Definition Genital herpes is a sexually transmitted viral infection affecting the skin or mucous membranes of the genitals. Alternative Names Herpes - genital; Herpes simplex - genital; Herpesvirus 2; HSV-2 Causes, incidence, and risk factors Genital herpes is caused by two viruses: Herpes simplex virus type 2 (HSV-2) Herpes simplex virus type 1 (HSV-1) Herpes simplex virus type 2 (HSV-2) causes most cases of genital herpes. HSV-2 can be spread through secretions from the mouth or genitals. Herpes simplex virus type 1 (HSV-1) most often causes herpes infections of the mouth and lips (commonly called cold sores or fever blisters). HSV-1 can spread from the mouth to the genitals during oral sex. Herpes simplex virus (HSV) is spread from one person to another during sexual contact. You may be infected with herpes when your skin, vagina, penis, or mouth comes into contact with someone who already has herpes. Herpes is most likely to be transmitted by contact with the skin of an infected person who ...
About once or
twice a month, I see a young male in his late teens or early 20s who come to me
to evaluate a bump or lesion on his penis. Interestingly, many of these men
have sought evaluation before and STILL don't know what they have.
Here are the
most common causes of this symptom:
grouped lesions on the penis that are painful? Think about genital herpes as the cause. These lesions can also occur on the buttocks or anal area. The
initial outbreak may be associated with fever. Herpes is the most common STD in
and most genital lesions in men are herpes.
Have a bump
that looks like a wart or has a cauliflower appearance? You may have genital
warts. Warts are caused by certain strains of human papillomavirus --
different ones than those that cause cervical cancer in women. In most cases,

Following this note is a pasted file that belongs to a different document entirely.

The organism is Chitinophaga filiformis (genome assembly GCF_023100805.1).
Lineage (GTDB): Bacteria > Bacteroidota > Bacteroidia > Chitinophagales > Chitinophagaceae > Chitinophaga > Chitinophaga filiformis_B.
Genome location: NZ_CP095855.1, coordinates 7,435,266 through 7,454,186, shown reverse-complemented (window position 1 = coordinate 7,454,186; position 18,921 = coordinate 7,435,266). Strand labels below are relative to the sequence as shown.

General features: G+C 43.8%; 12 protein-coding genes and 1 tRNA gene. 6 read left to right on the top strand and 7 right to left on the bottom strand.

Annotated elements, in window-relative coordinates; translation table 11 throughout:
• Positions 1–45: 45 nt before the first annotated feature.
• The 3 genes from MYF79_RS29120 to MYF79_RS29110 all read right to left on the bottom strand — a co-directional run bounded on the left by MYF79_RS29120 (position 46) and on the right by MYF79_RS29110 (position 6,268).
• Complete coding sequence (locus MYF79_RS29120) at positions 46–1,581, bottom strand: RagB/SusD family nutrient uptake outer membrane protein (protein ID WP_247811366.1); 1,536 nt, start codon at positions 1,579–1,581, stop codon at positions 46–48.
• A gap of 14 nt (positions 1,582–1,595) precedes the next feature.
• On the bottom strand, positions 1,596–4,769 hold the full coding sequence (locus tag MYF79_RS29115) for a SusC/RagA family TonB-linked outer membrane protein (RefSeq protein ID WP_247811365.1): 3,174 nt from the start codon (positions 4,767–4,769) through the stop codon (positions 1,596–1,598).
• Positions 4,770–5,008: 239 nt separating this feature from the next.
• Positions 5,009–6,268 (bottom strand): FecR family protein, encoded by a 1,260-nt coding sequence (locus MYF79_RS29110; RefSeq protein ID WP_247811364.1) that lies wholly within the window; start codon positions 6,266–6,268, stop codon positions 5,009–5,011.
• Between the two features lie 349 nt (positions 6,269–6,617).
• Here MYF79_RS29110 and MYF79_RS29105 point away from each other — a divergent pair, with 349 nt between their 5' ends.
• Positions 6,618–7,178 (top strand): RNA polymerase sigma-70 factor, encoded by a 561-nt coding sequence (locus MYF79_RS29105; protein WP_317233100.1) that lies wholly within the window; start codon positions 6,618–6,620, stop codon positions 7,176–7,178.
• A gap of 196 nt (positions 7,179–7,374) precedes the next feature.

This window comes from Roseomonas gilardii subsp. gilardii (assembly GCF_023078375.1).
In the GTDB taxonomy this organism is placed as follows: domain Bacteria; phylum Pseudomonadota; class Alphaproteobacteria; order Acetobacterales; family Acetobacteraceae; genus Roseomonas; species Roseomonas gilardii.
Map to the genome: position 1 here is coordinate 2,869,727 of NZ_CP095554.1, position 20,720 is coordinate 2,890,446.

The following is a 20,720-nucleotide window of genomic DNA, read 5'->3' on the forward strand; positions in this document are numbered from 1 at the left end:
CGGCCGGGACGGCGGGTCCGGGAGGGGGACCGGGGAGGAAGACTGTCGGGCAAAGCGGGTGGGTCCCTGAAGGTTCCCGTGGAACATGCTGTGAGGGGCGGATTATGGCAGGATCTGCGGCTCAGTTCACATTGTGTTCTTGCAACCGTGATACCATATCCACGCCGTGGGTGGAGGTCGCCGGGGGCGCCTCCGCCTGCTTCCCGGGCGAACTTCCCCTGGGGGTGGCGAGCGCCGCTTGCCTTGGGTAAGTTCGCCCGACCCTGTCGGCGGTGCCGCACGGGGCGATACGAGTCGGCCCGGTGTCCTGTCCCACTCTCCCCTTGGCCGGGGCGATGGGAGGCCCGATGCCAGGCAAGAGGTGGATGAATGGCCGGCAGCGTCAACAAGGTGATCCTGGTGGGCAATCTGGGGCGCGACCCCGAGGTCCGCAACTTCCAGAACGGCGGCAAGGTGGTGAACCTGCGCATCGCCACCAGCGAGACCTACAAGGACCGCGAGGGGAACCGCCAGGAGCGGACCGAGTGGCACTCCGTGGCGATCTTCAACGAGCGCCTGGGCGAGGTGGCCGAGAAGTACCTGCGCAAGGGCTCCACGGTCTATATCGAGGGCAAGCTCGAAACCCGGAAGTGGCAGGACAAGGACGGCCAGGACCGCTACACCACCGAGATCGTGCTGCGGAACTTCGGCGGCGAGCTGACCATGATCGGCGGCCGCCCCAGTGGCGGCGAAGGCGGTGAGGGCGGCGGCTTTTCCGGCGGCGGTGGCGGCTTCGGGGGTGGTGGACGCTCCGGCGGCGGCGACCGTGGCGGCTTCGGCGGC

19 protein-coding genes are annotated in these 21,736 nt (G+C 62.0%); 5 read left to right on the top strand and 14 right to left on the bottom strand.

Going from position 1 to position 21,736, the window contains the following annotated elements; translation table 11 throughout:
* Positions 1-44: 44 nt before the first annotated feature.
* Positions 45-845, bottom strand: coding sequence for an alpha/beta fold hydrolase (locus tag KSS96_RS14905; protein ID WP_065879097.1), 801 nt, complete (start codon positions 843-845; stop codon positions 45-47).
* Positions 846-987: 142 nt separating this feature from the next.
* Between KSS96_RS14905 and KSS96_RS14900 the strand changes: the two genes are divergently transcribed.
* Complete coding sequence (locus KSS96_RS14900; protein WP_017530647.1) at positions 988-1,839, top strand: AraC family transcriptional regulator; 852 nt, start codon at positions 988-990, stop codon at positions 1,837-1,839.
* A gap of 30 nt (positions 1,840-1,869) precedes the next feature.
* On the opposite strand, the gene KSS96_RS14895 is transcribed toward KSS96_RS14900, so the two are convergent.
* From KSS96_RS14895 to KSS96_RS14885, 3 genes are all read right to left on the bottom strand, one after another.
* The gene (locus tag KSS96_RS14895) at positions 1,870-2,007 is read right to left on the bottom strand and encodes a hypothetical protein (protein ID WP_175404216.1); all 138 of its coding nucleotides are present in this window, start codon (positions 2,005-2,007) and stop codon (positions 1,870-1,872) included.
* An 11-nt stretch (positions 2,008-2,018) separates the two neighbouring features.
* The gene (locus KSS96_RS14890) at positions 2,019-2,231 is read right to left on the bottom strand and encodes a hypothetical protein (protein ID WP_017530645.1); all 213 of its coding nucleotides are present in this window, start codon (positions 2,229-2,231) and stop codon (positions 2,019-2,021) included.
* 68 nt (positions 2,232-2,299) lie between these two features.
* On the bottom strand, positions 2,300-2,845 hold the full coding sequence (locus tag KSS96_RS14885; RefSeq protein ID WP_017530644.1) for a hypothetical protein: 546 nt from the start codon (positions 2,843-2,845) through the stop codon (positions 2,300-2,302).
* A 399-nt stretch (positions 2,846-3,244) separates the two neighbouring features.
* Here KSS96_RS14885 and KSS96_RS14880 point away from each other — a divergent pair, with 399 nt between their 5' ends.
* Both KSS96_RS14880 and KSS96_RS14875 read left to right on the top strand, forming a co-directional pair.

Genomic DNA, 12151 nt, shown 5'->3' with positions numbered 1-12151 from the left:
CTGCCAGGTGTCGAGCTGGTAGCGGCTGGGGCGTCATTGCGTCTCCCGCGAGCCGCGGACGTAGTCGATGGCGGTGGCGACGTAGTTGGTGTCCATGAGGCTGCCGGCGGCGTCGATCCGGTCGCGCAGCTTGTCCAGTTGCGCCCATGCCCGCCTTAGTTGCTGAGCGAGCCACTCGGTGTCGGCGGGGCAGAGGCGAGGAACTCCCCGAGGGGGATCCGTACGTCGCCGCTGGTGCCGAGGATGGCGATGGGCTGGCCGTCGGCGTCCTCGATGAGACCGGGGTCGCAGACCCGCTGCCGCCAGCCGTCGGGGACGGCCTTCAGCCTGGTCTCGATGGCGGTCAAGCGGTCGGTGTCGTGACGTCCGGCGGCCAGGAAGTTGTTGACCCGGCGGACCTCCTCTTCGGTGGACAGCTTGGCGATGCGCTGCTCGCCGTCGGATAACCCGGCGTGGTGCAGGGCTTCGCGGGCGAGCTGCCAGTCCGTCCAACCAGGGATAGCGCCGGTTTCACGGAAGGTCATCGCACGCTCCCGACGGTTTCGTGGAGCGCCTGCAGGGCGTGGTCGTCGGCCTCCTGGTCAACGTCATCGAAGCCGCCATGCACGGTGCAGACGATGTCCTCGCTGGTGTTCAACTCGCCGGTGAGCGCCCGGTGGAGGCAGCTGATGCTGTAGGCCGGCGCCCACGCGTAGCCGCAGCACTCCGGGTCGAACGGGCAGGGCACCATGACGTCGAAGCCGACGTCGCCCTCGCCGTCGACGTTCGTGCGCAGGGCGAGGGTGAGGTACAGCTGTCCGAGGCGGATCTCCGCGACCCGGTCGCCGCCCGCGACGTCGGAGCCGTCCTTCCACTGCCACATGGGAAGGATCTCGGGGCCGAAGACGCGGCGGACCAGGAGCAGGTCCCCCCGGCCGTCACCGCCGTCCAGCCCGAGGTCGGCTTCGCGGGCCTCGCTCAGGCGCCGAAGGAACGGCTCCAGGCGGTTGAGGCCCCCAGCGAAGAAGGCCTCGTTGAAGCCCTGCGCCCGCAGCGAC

the warts do not cause symptoms, but occasionally they can burn, itch or be
tender. They can also produce a discharge. The lesions may be tan, pink or
The term, persistent genital arousal disorder (PGAD) refers to a problem only recently identified, but which appears to affect many more women than first envisaged. Since first being described by psychiatrist Professor R. Leiblum in 2001, PGAD has attracted the attention of many hundreds of women many of whom express huge relief at finally having their situation recognized.
Originally called "persistent sexual arousal syndrome" (PSAS), Leiblum now believes the ‘sexual syndrome' element is inaccurate because the problem is not sexual so much as it is an issue of unremitting genital sensations that have no particular cause and which extend over long periods of time.
But is there a difference between say being a nymphomaniac or saying you have PGAD? Yes, says Leiblum, who points out that so-called nymphomaniacs always identify sexual thoughts or fantasies and who experience sexual excitement. This is not the case with PGAD, which is described as an uncomfortable, unwe...
You should knowAnswers to your question are meant to provide general health information but should not replace medical advice you receive from a doctor. No answers should be viewed as a diagnosis or recommended treatment for a condition. Content posted by community members does not necessarily reflect the views of Remedy Health Media, which also reserves the right to remove material deemed inappropriate.